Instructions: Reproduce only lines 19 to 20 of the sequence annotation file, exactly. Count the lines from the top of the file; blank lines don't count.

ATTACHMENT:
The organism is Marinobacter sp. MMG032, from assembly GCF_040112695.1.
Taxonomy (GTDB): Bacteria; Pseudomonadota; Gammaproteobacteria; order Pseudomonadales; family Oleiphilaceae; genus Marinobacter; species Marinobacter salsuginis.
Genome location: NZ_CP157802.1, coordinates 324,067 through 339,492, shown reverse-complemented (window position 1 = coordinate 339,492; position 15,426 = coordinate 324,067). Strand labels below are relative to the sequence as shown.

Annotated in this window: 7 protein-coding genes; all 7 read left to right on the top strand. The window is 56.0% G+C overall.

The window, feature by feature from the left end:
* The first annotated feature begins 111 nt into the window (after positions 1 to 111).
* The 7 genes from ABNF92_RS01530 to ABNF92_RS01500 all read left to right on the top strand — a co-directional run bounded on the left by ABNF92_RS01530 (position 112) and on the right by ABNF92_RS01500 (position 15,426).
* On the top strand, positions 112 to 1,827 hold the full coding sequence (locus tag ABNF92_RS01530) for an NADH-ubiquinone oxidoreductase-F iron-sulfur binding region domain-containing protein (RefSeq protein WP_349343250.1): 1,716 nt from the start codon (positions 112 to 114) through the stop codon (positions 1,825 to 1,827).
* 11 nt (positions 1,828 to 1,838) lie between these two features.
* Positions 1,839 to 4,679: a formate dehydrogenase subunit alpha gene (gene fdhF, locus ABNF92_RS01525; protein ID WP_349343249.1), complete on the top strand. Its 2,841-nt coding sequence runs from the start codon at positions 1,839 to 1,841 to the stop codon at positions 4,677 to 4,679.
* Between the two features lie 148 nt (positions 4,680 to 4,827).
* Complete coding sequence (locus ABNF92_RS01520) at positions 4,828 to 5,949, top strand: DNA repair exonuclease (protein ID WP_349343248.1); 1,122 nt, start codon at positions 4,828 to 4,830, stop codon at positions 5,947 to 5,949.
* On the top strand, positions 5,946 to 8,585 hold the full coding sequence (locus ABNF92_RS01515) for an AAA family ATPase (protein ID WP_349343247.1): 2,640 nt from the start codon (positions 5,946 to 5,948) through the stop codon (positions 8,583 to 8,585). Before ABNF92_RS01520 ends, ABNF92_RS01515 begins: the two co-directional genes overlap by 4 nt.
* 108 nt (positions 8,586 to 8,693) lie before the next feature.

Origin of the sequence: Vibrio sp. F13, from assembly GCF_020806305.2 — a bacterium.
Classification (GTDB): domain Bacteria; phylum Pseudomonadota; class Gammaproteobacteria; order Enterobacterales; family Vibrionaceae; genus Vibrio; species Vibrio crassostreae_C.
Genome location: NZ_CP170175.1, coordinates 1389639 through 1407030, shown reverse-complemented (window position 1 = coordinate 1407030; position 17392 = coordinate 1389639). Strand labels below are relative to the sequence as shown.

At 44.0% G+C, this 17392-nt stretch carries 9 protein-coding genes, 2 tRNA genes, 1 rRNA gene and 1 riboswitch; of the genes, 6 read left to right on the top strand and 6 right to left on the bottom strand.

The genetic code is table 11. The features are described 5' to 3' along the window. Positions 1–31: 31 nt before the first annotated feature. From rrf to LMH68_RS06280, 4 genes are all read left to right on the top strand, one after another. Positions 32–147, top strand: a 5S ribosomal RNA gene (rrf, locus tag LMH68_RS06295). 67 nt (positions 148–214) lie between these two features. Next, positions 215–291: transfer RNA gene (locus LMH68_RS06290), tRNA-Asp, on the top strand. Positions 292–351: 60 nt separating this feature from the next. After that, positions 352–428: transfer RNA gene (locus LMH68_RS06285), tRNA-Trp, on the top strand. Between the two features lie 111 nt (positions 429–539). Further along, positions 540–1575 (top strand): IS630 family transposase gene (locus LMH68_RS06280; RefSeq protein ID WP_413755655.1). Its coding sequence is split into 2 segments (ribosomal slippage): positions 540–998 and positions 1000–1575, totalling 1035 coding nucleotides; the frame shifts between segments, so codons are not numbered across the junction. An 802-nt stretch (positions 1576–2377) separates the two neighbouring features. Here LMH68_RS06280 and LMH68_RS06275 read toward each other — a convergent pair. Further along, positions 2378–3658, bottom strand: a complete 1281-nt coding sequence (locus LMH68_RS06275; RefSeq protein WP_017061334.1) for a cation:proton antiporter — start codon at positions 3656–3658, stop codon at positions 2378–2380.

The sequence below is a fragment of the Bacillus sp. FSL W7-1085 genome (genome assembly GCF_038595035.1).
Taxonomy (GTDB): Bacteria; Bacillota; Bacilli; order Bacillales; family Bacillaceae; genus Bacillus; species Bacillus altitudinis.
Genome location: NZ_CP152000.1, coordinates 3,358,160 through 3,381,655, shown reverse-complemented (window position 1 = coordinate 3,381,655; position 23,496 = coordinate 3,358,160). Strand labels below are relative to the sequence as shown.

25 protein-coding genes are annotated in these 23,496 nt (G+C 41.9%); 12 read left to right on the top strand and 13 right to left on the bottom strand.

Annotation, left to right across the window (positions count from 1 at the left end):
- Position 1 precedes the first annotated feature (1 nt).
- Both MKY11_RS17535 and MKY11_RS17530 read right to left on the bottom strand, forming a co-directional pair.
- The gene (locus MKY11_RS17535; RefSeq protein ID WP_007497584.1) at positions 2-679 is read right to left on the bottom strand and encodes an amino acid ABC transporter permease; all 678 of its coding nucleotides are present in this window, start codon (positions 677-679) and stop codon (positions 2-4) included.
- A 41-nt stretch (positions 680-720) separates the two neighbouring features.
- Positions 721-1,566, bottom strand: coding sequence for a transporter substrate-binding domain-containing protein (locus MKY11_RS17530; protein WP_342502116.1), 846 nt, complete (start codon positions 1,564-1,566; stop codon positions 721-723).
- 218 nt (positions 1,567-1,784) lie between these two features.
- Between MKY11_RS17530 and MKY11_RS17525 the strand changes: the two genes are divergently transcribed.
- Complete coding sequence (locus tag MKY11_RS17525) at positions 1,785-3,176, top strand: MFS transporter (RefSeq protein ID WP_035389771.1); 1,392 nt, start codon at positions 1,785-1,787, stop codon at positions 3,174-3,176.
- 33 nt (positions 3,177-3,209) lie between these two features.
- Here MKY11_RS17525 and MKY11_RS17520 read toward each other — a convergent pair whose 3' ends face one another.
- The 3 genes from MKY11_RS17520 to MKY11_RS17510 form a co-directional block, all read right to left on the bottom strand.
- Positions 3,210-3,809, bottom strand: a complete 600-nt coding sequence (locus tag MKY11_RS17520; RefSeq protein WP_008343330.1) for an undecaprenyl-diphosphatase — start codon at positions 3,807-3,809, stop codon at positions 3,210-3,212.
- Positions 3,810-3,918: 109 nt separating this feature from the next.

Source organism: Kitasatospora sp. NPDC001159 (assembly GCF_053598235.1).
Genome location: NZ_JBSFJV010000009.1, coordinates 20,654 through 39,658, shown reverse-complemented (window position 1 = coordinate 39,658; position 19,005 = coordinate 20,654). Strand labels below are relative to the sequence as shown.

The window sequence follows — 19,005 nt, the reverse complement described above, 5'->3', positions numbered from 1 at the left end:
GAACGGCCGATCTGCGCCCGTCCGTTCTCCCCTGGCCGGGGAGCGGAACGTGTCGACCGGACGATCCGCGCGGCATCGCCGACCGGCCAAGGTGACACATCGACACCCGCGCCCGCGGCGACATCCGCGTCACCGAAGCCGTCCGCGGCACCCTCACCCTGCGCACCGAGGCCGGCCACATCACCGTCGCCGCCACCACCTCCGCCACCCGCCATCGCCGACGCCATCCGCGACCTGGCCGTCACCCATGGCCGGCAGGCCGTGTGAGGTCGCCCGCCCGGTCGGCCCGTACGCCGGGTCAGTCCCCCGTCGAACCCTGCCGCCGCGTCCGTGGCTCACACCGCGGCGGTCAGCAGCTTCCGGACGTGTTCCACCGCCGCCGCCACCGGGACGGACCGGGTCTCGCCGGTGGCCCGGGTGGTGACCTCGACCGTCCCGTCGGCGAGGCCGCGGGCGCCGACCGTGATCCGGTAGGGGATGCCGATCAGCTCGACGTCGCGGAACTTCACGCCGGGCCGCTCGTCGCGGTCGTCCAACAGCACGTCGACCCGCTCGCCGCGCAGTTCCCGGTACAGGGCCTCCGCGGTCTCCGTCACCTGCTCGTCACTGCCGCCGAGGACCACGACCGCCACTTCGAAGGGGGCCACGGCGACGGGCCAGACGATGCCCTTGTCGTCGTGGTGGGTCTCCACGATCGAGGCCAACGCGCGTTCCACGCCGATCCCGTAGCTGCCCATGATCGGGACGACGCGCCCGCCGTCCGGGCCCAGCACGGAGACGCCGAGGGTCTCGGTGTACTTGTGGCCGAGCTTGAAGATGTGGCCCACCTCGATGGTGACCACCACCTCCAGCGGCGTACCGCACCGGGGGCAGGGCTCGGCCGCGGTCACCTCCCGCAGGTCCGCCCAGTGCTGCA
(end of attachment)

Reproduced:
The genetic code is table 11. The features are described 5' to 3' along the window. Positions 1–31: 31 nt before the first annotated feature. From rrf to LMH68_RS06280, 4 genes are all read left to right on the top strand, one after another. Positions 32–147, top strand: a 5S ribosomal RNA gene (rrf, locus tag LMH68_RS06295). 67 nt (positions 148–214) lie between these two features. Next, positions 215–291: transfer RNA gene (locus LMH68_RS06290), tRNA-Asp, on the top strand. Positions 292–351: 60 nt separating this feature from the next. After that, positions 352–428: transfer RNA gene (locus LMH68_RS06285), tRNA-Trp, on the top strand. Between the two features lie 111 nt (positions 429–539). Further along, positions 540–1575 (top strand): IS630 family transposase gene (locus LMH68_RS06280; RefSeq protein ID WP_413755655.1). Its coding sequence is split into 2 segments (ribosomal slippage): positions 540–998 and positions 1000–1575, totalling 1035 coding nucleotides; the frame shifts between segments, so codons are not numbered across the junction. An 802-nt stretch (positions 1576–2377) separates the two neighbouring features. Here LMH68_RS06280 and LMH68_RS06275 read toward each other — a convergent pair. Further along, positions 2378–3658, bottom strand: a complete 1281-nt coding sequence (locus LMH68_RS06275; RefSeq protein WP_017061334.1) for a cation:proton antiporter — start codon at positions 3656–3658, stop codon at positions 2378–2380.

The sequence below is a fragment of the Bacillus sp. FSL W7-1085 genome (genome assembly GCF_038595035.1).